As the distance from my old life grew, the tenor of my work shifted. My love of the natural world and concerns about the destruction of our planet started to find expression in what I made. My graduate work (below, “Stone Circle”) was made in response to conservation efforts in Farnham Heath. The circle, representing a need for a holistic approach to land management. In this work I was clearly influenced by the esteemed Andy Goldsworthy, and by Alan Sonfist, whose site-specific work draws attention to what is being lost in the natural world.

STONE CIRCLE, by Helen Long, 2020 (NFS)

If I’m honest, there is often a semi-political, or campaigning theme to my work. I am drawn to “Art Activism” as I find it enthralling I and love the controversial. Jason deCaires Taylor is one such artist. His work, ‘Rising Waters’ is a series of sculptures on the seabed designed to highlight the issues of global warming and the destruction of coral reefs. (deCaires Taylor 2020).

VICISSITUDES, by Jason deCaires-Taylor, 2006

All Jason's works are dual purposed; as a political statement and , as in this example, an active site for nature to start to colonise with new coral growth.

More recent work has continued to focus on the loss of the natural world. In 2022, I created a series called “Soft Vessels”; these are altered, wheel thrown vessels which were a response to the woodland damage wrought by the January storms. These pieces obliquely reference the torn tree stumps left in the tempest’s wake.

SOFT VESSEL, 26cm high, by Helen Long, 2022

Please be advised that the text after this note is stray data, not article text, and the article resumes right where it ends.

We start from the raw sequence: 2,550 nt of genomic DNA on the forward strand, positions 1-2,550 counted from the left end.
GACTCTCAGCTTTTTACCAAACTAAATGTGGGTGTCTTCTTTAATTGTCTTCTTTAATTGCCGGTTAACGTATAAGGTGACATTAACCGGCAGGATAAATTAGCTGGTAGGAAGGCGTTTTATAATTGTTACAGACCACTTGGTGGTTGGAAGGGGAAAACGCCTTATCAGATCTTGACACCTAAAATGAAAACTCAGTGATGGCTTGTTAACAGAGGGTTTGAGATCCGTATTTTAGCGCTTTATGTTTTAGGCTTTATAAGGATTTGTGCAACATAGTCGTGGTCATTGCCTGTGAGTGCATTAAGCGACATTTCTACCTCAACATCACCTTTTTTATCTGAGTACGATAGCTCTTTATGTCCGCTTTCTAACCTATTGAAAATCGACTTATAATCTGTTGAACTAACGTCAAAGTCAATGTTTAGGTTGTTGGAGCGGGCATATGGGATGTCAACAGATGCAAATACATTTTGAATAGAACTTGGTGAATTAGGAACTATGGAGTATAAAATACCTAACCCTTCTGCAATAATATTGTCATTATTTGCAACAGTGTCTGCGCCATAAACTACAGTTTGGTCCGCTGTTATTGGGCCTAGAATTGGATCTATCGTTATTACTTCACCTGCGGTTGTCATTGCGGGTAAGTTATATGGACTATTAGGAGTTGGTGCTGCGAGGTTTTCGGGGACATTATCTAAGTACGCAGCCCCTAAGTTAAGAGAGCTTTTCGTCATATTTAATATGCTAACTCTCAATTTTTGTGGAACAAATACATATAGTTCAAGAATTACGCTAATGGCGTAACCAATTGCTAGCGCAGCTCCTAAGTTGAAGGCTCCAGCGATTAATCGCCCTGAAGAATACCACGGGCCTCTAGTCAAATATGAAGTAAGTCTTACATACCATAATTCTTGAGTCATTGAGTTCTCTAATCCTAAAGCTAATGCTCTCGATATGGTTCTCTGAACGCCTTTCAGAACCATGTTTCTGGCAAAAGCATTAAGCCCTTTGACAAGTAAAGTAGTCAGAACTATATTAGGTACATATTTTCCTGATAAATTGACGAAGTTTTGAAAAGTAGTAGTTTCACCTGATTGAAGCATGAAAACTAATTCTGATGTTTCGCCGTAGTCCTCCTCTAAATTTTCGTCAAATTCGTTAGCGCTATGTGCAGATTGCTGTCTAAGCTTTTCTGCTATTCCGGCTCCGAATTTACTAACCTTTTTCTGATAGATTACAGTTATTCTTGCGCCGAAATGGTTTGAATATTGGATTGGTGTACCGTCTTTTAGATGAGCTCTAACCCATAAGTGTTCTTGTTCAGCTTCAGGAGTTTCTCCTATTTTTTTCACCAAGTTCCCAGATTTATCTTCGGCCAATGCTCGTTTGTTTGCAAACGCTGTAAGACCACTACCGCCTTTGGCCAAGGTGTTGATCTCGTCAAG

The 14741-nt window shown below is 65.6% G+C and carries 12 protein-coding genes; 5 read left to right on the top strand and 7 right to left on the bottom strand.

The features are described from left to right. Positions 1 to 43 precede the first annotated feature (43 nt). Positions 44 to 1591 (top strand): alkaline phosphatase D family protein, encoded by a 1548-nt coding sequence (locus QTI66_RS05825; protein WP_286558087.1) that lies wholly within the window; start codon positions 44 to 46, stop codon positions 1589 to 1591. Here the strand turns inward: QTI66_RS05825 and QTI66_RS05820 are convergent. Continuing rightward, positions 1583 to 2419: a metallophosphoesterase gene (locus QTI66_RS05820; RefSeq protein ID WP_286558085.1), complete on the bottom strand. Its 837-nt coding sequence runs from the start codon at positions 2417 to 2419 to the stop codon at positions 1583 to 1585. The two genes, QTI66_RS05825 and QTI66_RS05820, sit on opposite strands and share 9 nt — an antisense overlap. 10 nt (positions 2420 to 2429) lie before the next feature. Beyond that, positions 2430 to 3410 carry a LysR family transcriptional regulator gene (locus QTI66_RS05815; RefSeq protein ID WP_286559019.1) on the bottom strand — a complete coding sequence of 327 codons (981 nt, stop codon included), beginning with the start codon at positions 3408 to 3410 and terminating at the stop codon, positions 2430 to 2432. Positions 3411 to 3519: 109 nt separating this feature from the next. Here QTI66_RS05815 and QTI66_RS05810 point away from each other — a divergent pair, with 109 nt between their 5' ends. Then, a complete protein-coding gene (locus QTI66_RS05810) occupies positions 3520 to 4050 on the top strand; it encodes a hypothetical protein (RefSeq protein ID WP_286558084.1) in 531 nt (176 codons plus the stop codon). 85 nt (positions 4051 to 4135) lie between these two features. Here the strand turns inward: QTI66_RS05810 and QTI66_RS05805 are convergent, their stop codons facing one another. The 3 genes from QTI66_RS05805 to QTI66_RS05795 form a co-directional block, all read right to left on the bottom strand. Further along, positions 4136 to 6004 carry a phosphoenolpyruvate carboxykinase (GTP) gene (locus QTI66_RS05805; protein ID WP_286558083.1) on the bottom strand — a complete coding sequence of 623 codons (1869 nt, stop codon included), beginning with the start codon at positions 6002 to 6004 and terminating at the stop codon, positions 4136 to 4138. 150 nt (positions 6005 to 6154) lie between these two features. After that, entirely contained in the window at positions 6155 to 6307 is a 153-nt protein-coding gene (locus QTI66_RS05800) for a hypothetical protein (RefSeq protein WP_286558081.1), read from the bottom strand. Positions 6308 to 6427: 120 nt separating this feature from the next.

This year, my work has focussed on the plight of the sea. The oceans of the world are undergoing tumultuous change due to climate change, overfishing and the dumping of plastic waste. Through my work, I hope to inspire others to connect with the ocean and explore the depths of its power and mystery, sparking conversations about the importance of environmental conservation, and to inspire people to make a difference.

ROLLING SURF, 35 x 54 cm, by Helen Long, 2023 (Currently on exhibition at INSIGHT at The Base, Greenham Common, Newbury, until 29th May.

With this collection, I am attempting to capture the majesty of the ocean's dance creating a sense of movement and evoking wonder. By harnessing the relationship between form and light, I deliver pieces which are both visually beautiful and emotionally evocative. *


Reading Helen's beautiful piece and looking at the wonderful images of her art, I am moved by the way in which her exquisite work flows and dances with the rhythm of human life and our precious relationship with the planet which is not ours, but in whose environs we are privileged to exist.

You can read more about Helen's magnificent work at where you can of course contact her regarding purchase of her work.

If you're in the UK (or even if you're not!), why not drop by Helen's current exhibition at

Thank you, Helen, for inaugurating the guest spot on my blog so splendidly!**

Thank you also, readers, for reading. If you have enjoyed Helen's wonderful article, please take a look at some of mine also, and consider subscribing to and sharing this website.

*Copyright Helen Long 2023

**Copyright Haydn Dickenson 2023